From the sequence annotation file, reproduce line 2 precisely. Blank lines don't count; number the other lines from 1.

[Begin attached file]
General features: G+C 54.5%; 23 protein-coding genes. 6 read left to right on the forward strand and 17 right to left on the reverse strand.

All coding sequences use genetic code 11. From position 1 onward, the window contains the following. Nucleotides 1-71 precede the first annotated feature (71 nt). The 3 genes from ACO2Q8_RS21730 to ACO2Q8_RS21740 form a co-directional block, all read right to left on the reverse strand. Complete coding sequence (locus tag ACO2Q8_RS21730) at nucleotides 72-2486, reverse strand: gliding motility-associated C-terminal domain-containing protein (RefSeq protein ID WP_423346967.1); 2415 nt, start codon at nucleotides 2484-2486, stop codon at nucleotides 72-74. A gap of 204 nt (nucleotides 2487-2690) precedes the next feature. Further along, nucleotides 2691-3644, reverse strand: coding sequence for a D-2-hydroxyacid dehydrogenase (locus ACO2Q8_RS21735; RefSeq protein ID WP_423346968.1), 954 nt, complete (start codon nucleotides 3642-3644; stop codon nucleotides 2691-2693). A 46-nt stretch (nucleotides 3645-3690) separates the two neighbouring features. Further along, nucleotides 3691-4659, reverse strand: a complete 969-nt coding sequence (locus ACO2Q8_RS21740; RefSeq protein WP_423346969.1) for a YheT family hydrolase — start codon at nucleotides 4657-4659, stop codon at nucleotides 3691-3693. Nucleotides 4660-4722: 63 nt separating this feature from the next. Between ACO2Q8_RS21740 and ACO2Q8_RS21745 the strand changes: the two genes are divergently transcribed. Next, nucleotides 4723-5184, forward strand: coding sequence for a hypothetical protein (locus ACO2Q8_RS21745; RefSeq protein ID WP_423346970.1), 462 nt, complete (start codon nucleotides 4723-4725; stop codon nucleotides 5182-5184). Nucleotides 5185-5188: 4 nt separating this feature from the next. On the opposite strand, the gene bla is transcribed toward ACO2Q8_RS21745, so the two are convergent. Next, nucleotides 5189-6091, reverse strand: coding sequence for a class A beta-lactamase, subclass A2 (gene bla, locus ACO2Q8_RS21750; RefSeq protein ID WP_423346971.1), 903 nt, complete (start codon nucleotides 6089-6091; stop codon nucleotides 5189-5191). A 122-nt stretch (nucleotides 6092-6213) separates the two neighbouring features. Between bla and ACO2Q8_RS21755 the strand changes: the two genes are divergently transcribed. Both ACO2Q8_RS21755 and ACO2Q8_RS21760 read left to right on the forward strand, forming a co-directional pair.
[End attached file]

All coding sequences use genetic code 11. From position 1 onward, the window contains the following. Nucleotides 1-71 precede the first annotated feature (71 nt). The 3 genes from ACO2Q8_RS21730 to ACO2Q8_RS21740 form a co-directional block, all read right to left on the reverse strand. Complete coding sequence (locus tag ACO2Q8_RS21730) at nucleotides 72-2486, reverse strand: gliding motility-associated C-terminal domain-containing protein (RefSeq protein ID WP_423346967.1); 2415 nt, start codon at nucleotides 2484-2486, stop codon at nucleotides 72-74. A gap of 204 nt (nucleotides 2487-2690) precedes the next feature. Further along, nucleotides 2691-3644, reverse strand: coding sequence for a D-2-hydroxyacid dehydrogenase (locus ACO2Q8_RS21735; RefSeq protein ID WP_423346968.1), 954 nt, complete (start codon nucleotides 3642-3644; stop codon nucleotides 2691-2693). A 46-nt stretch (nucleotides 3645-3690) separates the two neighbouring features. Further along, nucleotides 3691-4659, reverse strand: a complete 969-nt coding sequence (locus ACO2Q8_RS21740; RefSeq protein WP_423346969.1) for a YheT family hydrolase — start codon at nucleotides 4657-4659, stop codon at nucleotides 3691-3693. Nucleotides 4660-4722: 63 nt separating this feature from the next. Between ACO2Q8_RS21740 and ACO2Q8_RS21745 the strand changes: the two genes are divergently transcribed. Next, nucleotides 4723-5184, forward strand: coding sequence for a hypothetical protein (locus ACO2Q8_RS21745; RefSeq protein ID WP_423346970.1), 462 nt, complete (start codon nucleotides 4723-4725; stop codon nucleotides 5182-5184). Nucleotides 5185-5188: 4 nt separating this feature from the next. On the opposite strand, the gene bla is transcribed toward ACO2Q8_RS21745, so the two are convergent. Next, nucleotides 5189-6091, reverse strand: coding sequence for a class A beta-lactamase, subclass A2 (gene bla, locus ACO2Q8_RS21750; RefSeq protein ID WP_423346971.1), 903 nt, complete (start codon nucleotides 6089-6091; stop codon nucleotides 5189-5191). A 122-nt stretch (nucleotides 6092-6213) separates the two neighbouring features. Between bla and ACO2Q8_RS21755 the strand changes: the two genes are divergently transcribed. Both ACO2Q8_RS21755 and ACO2Q8_RS21760 read left to right on the forward strand, forming a co-directional pair.